Diaspora

Haitian Shop Celebrates Independence, Seeks To Remain In Park Slope – Patch

PARK SLOPE, BROOKLYN — Haiti celebrates 219 years of independence on January 1, and a popular Park Slope Haitian gourmet shop specializing in treats from the Caribbean nation is using the event to kick off what it calls “Operation Soup Joumou.”
Named after the decedent pumpkin soup formerly denied to Haitian slaves and now traditionally served on Haitian Independence day, the shop, Bonbon Lakay, seeks to raise needed funds to remain open — $100,000 by the end of January, to be exact.
Despite glowing reviews and loyal customers, owner Edgina Desormeau said she’s faced “setback after setback” since moving the business from her apartment to a Fifth Avenue storefront in the summer of 2021.
“It’s either we go all out and ask for the help we need,” Desormeau said, “or unfortunately, we walk away we close. And it just makes no sense to have come this far to just walk away.”

The special independence day soup — which Bonbon Lakay is taking pre-orders for now — is only one of the store’s many offerings.
Bonbon Lakay offers a mix of cooked meals and baked items as well as imported gourmet Haitian goods.
Some of the store’s most popular items include Haitian beef and chicken patties, and a unique cookie made with a famous Haitian fudge, dous makos, imported directly from the LaBarre factory in Haiti.
“It was a fun little experiment that turned into a hit,” said Desormeau, 33, “and now we sell them by the dozens and ship them nationwide and internationally.”
Desormeau also started a pay-it-forward meal program, where shoppers can purchase a free meal for a hungry passerby in need.

It hasn’t been an easy journey, said Desormeau, who came to the U.S. from Haiti when she was only 12-years-old.
Since 2018, she operated a scaled-down version of Bonbon Lakay from her apartment while working her day job in PR. But after the pandemic hit, she decided she wanted to commit to her dream of bringing Haitian treats to the neighborhood.
After moving into the Fifth Avenue storefront near Fifth Street, she discovered the basement floods with alarming regularity. Hurricane Ida filled the space with five feet of water, Desormeau said, and her insurance didn’t cover any of the damage.
“Nothing was covered,” she said,”nothing. They gave us not a penny back.”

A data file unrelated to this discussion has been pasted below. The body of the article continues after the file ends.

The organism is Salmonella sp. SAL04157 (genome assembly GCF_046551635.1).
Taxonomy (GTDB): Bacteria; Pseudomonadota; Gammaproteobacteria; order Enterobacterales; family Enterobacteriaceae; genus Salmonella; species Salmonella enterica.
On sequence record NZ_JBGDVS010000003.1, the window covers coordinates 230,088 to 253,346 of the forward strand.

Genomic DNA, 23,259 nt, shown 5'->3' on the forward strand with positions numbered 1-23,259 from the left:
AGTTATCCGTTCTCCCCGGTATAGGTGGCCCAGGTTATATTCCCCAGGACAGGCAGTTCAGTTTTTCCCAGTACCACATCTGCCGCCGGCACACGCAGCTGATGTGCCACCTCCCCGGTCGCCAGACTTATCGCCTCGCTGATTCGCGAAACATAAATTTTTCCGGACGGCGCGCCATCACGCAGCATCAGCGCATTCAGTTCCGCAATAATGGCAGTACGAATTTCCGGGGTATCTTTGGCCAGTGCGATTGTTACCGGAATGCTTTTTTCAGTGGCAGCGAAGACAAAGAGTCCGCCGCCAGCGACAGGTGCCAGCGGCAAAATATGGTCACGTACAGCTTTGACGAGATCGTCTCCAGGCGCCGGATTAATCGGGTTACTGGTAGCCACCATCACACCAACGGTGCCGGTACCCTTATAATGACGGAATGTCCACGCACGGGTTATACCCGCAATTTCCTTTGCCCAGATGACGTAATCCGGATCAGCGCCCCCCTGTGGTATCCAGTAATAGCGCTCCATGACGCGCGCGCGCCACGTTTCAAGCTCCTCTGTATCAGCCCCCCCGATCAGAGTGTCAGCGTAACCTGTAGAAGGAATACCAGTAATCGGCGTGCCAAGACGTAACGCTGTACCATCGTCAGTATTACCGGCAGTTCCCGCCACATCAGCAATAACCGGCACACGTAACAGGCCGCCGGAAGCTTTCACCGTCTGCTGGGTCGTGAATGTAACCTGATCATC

Various COVID variant spikes have hit her business too, making it hard not only to sell but to also retain workers.
Desormeau went to desperate measures to keep the shop open, including giving up her apartment, leaving her “borderline homeless,” she said, and working alone in the store, simultaneously cooking and baking while also managing customers and cleaning.

Through the hardship, Desormeau said that hearing from customers how much the shop means to them keeps her going.
“After almost after every worst day I could have possibly had, we get a good review,” she said. “We get an email about how we made somebody’s day — they found a treat on our website that they haven’t had in 10-15 years… We’ll get a customer walking in saying how much they love it here and how they are so proud it exists and how much the culture needs it and Brooklyn needs this.”
For Operation Soup Joumou, Desormeau didn’t want to ask for donations, but rather is asking for customers to buy soup joumou for independence day, hire the shop’s catering service, rent the store for events or to purchase pay-it-forward meals for others.

And since launching her appeal to her customers, they’ve already responded in a surprising way, donating over $2,000 to Bonbon’s pay-it-forward program in under 24 hours.

Before yesterday, Desormeau estimates that customers spent $700 on pay-it-forward meals since the start of the program in June.
While still a long way to go for her goal of $100,000, Desormeau says she remains hopeful.
“In the context of running the simplest small business in New York City, it’s not a big number at all,” she said.
Even if the goal isn’t met and she’s forced to close up shop, Desormeau said she doesn’t want anyone to be surprised.
“This was our effort to have for us to have as few people say ‘I had no idea’ as possible,” Desormeau told Patch. “And so many people are proud of us and want us here. It’s like, okay: let’s give them an opportunity to help keep us here. “


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